- ‘Welcome to the edge of freedom’: Biden’s boots touch down in DMZ
- Obama: Hole U.S. ‘digging out of’ requires billions more in unemployment benefits
- Obama’s regulatory agenda will cost U.S. economy $143B next year: report
- Patriot Act author on James Clapper: Fire, prosecute him
- Russia P.M. Medvedev: No amnesty for political prisoners
- Michigan GOP Senate hopeful reminds government is the ‘servant’
- Christmas, by Congress: Members mull a 15-cent tax on trees
- U.S. unemployment falls to five-year low of 7 percent; 203K jobs added
- World mourns Nelson Mandela and celebrates his life; burial set for Dec. 15
- Bill O’Reilly reminds: Nelson Mandela ‘was a communist’
Energy Department nominee struggled with financial management at NASA
Although NASA’s effort to replace the Hubble Space Telescope with the Webb telescope has run millions of dollars over budget, the inspector general did credit the agency for spending a $75 million Recovery Act grant wisely to speed along the project and keep 450 people employed.
Still, NASA’s overall financial and contract management got poor grades in several audits during Ms. Robinson’s tenure. “The agency’s cost-tracking processes cannot account for all conference-related costs and that planners did not consistently conduct required cost comparisons of possible conference sites,” one report from this month concluded.
An overview of NASA financial management in September concluded, “Consistently managing the agency’s science and space exploration projects to meet cost, schedule and performance goals has remained elusive.”
A report from April excoriated the agency for awarding a $42 million contract for energy savings at the Johnson Space Center in Houston, saying officials couldn’t verify the cost savings claimed by the contractor but nonetheless paid out the money.
Ms. Robinson will face equally daunting challenges at the Energy Department, which was battered during Secretary Steven Chu’s tenure for everything from poor security at nuclear laboratories to poor vetting of clean-energy loan recipients such as the Solyndra solar panel maker that later failed at a cost of hundreds of millions of dollars to taxpayers.
© Copyright 2013 The Washington Times, LLC. Click here for reprint permission.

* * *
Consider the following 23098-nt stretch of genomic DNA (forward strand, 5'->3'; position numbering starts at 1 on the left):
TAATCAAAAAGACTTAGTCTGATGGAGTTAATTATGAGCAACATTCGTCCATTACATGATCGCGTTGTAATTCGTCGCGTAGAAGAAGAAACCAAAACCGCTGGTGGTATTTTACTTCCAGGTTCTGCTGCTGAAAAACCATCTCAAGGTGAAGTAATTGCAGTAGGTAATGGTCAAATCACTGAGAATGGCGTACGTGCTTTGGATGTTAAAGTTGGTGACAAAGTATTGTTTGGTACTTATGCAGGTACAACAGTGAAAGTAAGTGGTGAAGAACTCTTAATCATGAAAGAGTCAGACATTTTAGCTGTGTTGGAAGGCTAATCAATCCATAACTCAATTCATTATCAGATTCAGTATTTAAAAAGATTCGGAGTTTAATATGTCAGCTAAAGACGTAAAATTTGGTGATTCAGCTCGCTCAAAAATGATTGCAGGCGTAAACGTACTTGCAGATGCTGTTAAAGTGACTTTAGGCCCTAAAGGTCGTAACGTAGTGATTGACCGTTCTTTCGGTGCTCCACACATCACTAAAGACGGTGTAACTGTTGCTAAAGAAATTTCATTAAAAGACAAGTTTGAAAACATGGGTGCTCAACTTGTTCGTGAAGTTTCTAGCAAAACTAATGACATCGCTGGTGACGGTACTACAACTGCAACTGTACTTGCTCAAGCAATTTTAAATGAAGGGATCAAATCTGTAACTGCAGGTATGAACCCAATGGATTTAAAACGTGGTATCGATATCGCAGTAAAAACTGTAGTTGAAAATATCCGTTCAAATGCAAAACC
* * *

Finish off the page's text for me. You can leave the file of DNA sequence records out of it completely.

About the Author
Phillip Swarts is an investigative reporter for The Washington Times, covering fiscal waste, fraud and political ethics. He is a graduate of the Medill School of Journalism at Northwestern University and previously worked as an investigative reporter for the Washington Guardian. Phillip can be reached at firstname.lastname@example.org.
- IG: Postal Service jettisoned valuable equipment
- Golden Hammer: IRS missing out on late-fee payday, inspector says
- Homeland Security at risk of computer breach
- Golden Hammer: Autism research gets federal aid not once, but twice
- Taste of the holidays: Uncle Sam racks up a turkey bill
Latest Blog Entries
- Obama: Hole U.S. 'digging out of' requires billions more in unemployment benefits
- Bill OReilly reminds: Nelson Mandela was a communist
- Obama tries to calm Israeli fears over Iranian nuke deal 'not based on trust'
- 'Dude, I'm dreading that I will have to go': Czech prime minister on Mandela funeral
- PRUDEN: British press horrified as London's new mayor dares to proclaim the truth
- Spike in battlefield deaths linked to restrictive rules of engagement
- KNIGHT: Can the ACLU force Catholic hospitals to perform abortions?
- EDITORIAL: Our ideological president
- Craigslist killers: Police say newlyweds stabbed man for thrills
- Obamas call to close Vatican embassy is 'slap in the face' to Roman Catholics
Independent voices from the The Washington Times Communities
Get in the middle of all the action inside and outside the boxing ring.
Opinion, analysis, and musings on politics, pop culture, reinvention, and the resultant flotsam and jetsam floating around the right-of-center quadrant of the Left Coast.
The cold hard truth about politics in America today and the state of this once great nation.
Find the latest news and happening that effect those in the Washington D.C., Northern Virginia and Maryland Metro region.
White House pets gone wild!